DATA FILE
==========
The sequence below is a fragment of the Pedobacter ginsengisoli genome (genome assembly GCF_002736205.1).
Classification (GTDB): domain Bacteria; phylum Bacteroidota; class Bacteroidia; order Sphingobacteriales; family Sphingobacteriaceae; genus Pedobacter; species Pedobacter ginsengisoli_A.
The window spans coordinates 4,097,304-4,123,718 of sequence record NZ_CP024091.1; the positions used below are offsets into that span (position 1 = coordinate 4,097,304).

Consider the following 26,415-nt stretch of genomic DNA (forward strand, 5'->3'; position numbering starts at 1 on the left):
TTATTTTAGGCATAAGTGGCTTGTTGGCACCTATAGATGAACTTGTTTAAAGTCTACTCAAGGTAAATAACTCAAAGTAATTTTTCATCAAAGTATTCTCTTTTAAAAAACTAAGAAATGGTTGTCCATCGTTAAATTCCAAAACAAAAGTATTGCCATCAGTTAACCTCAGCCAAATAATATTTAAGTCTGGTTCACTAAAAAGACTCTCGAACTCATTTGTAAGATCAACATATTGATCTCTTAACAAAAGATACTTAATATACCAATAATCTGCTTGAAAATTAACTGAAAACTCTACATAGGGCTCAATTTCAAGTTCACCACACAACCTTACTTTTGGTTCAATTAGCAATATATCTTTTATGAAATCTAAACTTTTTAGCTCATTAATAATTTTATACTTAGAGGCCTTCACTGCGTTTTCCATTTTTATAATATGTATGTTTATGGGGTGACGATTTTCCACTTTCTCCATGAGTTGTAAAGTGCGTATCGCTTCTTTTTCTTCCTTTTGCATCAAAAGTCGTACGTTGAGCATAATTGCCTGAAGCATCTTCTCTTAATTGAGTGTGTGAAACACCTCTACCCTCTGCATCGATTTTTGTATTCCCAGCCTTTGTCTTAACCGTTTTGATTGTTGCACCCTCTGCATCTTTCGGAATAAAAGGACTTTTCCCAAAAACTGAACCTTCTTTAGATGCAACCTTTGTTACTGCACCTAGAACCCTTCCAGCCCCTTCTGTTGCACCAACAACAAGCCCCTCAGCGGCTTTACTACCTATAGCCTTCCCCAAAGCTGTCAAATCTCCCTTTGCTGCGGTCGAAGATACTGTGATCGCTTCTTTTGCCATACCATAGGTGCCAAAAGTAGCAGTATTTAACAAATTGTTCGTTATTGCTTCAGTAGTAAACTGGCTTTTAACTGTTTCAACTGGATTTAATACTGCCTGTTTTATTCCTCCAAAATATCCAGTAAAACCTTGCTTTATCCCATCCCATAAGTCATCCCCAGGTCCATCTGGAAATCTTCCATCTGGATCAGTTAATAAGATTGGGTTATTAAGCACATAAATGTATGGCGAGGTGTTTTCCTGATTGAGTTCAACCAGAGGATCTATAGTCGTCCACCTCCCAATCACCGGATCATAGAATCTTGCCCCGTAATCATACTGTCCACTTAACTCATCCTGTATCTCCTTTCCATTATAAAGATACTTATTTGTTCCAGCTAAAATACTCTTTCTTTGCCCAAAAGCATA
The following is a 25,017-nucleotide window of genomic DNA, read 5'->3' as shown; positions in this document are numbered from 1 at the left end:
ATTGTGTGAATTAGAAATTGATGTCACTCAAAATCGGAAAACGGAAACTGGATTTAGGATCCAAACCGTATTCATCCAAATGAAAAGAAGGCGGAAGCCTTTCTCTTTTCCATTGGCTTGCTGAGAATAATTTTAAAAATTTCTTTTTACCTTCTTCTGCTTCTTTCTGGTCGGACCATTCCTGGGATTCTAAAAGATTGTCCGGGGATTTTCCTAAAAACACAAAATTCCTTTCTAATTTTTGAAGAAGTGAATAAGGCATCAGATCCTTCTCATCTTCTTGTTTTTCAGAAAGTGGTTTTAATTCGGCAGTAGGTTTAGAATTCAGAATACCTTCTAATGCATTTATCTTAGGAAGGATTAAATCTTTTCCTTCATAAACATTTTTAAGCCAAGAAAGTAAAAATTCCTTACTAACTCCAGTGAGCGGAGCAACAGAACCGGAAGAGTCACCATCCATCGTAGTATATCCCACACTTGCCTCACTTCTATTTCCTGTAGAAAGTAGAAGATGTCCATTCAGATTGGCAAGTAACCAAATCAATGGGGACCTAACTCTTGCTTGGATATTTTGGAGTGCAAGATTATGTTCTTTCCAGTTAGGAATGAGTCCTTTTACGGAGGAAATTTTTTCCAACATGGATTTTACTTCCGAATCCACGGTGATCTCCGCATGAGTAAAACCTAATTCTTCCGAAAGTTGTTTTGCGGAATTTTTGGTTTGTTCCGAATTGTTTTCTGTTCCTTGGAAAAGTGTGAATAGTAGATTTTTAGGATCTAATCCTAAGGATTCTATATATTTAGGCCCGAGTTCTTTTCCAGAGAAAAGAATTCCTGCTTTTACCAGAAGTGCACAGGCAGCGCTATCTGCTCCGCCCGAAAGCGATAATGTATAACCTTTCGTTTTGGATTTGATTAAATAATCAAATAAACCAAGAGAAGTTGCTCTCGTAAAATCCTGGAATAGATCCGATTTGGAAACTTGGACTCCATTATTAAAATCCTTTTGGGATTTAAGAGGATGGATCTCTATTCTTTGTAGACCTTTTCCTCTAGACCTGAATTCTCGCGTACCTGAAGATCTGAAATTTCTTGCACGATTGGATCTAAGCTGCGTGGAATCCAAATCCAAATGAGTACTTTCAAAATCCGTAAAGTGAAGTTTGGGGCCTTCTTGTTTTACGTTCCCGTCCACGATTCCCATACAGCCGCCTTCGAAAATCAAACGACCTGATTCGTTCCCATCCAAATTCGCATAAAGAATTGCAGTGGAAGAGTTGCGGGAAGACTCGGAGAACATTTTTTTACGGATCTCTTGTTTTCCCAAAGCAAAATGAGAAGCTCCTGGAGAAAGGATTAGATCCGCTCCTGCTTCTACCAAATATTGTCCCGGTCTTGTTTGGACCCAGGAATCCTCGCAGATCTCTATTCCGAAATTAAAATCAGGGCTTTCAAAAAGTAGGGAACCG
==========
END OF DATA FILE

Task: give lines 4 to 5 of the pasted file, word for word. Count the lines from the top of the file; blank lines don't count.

Consider the following 26,415-nt stretch of genomic DNA (forward strand, 5'->3'; position numbering starts at 1 on the left):
TTATTTTAGGCATAAGTGGCTTGTTGGCACCTATAGATGAACTTGTTTAAAGTCTACTCAAGGTAAATAACTCAAAGTAATTTTTCATCAAAGTATTCTCTTTTAAAAAACTAAGAAATGGTTGTCCATCGTTAAATTCCAAAACAAAAGTATTGCCATCAGTTAACCTCAGCCAAATAATATTTAAGTCTGGTTCACTAAAAAGACTCTCGAACTCATTTGTAAGATCAACATATTGATCTCTTAACAAAAGATACTTAATATACCAATAATCTGCTTGAAAATTAACTGAAAACTCTACATAGGGCTCAATTTCAAGTTCACCACACAACCTTACTTTTGGTTCAATTAGCAATATATCTTTTATGAAATCTAAACTTTTTAGCTCATTAATAATTTTATACTTAGAGGCCTTCACTGCGTTTTCCATTTTTATAATATGTATGTTTATGGGGTGACGATTTTCCACTTTCTCCATGAGTTGTAAAGTGCGTATCGCTTCTTTTTCTTCCTTTTGCATCAAAAGTCGTACGTTGAGCATAATTGCCTGAAGCATCTTCTCTTAATTGAGTGTGTGAAACACCTCTACCCTCTGCATCGATTTTTGTATTCCCAGCCTTTGTCTTAACCGTTTTGATTGTTGCACCCTCTGCATCTTTCGGAATAAAAGGACTTTTCCCAAAAACTGAACCTTCTTTAGATGCAACCTTTGTTACTGCACCTAGAACCCTTCCAGCCCCTTCTGTTGCACCAACAACAAGCCCCTCAGCGGCTTTACTACCTATAGCCTTCCCCAAAGCTGTCAAATCTCCCTTTGCTGCGGTCGAAGATACTGTGATCGCTTCTTTTGCCATACCATAGGTGCCAAAAGTAGCAGTATTTAACAAATTGTTCGTTATTGCTTCAGTAGTAAACTGGCTTTTAACTGTTTCAACTGGATTTAATACTGCCTGTTTTATTCCTCCAAAATATCCAGTAAAACCTTGCTTTATCCCATCCCATAAGTCATCCCCAGGTCCATCTGGAAATCTTCCATCTGGATCAGTTAATAAGATTGGGTTATTAAGCACATAAATGTATGGCGAGGTGTTTTCCTGATTGAGTTCAACCAGAGGATCTATAGTCGTCCACCTCCCAATCACCGGATCATAGAATCTTGCCCCGTAATCATACTGTCCACTTAACTCATCCTGTATCTCCTTTCCATTATAAAGATACTTATTTGTTCCAGCTAAAATACTCTTTCTTTGCCCAAAAGCATA